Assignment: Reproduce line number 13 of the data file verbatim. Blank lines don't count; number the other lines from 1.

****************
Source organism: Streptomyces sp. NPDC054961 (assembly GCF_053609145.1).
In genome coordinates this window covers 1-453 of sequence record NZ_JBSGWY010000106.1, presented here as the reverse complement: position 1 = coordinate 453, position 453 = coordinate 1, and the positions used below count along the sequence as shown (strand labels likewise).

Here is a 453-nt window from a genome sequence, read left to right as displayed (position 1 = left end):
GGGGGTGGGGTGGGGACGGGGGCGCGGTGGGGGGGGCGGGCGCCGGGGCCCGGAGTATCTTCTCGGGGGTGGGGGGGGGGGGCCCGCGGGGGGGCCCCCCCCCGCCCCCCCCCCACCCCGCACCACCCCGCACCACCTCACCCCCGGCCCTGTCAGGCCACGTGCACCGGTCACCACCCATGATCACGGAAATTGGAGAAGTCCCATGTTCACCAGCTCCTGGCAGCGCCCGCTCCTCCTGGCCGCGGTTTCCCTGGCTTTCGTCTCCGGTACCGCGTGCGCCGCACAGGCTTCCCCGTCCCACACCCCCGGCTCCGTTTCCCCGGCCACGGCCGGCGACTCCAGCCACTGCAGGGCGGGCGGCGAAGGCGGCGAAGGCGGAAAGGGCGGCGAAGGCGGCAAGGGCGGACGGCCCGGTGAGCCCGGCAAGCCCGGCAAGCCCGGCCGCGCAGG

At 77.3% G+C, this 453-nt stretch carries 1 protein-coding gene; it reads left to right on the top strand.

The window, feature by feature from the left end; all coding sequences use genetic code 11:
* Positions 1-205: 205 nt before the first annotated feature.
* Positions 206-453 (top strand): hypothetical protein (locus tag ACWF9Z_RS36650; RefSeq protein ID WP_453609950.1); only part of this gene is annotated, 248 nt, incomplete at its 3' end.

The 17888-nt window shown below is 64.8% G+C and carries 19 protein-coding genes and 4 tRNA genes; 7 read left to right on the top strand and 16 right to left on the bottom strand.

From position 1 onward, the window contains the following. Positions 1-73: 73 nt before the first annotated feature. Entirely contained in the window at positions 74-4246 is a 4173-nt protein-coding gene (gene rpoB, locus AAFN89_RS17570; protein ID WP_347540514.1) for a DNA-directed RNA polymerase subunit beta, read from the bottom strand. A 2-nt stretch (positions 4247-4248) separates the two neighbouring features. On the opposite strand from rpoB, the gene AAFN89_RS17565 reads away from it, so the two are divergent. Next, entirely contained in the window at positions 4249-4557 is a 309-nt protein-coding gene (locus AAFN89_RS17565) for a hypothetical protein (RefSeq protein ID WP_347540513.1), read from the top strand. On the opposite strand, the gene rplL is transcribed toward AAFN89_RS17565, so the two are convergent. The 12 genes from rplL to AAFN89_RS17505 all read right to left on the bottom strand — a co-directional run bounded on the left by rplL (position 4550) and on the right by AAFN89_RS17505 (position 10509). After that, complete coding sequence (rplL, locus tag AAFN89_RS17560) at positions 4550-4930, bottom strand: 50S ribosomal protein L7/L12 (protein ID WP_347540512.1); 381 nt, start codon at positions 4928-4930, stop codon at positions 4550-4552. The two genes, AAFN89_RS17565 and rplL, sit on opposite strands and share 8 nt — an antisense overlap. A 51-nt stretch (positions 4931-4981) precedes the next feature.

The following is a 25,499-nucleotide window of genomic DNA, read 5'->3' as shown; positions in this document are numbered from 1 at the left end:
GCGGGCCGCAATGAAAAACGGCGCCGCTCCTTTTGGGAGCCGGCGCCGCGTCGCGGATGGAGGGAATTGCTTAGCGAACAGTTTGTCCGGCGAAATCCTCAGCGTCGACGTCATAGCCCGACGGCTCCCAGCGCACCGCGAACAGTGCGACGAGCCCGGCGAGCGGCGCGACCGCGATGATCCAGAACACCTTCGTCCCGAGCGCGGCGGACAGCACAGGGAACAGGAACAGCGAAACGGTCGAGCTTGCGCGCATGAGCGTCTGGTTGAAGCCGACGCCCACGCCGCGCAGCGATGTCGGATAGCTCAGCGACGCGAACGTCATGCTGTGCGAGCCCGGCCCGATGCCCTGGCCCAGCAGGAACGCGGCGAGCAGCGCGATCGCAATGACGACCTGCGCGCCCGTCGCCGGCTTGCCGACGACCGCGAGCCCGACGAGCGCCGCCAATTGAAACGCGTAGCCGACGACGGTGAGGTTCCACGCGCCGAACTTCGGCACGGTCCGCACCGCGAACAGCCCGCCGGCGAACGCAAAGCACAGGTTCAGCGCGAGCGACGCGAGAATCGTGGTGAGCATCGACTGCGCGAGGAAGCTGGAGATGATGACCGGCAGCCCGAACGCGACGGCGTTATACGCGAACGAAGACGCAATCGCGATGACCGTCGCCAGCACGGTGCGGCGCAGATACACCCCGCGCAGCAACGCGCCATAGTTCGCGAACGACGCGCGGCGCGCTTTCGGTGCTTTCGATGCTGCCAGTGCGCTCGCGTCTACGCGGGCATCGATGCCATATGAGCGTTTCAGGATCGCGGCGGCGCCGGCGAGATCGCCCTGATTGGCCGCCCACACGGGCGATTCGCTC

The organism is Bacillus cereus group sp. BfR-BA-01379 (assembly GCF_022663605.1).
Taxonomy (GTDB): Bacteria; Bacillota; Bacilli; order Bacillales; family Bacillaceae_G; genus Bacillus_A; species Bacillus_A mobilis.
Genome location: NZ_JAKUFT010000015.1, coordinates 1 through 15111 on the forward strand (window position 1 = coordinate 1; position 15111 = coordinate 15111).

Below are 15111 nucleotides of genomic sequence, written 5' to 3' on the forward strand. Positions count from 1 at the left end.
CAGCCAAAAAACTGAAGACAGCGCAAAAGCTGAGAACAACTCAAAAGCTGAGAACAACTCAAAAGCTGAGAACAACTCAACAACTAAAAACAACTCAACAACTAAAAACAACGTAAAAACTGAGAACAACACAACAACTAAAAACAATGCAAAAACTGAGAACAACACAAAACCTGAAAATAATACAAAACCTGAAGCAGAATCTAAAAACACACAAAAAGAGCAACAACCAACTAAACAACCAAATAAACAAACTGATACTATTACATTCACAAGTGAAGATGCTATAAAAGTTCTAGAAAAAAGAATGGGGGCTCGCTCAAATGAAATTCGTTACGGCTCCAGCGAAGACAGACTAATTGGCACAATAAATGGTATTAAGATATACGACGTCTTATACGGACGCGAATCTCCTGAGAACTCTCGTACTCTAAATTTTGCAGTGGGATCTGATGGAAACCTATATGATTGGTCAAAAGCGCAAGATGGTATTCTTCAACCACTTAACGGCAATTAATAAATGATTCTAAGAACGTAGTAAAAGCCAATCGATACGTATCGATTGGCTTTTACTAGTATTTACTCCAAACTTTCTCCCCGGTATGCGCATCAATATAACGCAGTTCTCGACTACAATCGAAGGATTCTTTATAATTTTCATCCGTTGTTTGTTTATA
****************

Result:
The organism is Bacillus cereus group sp. BfR-BA-01379 (assembly GCF_022663605.1).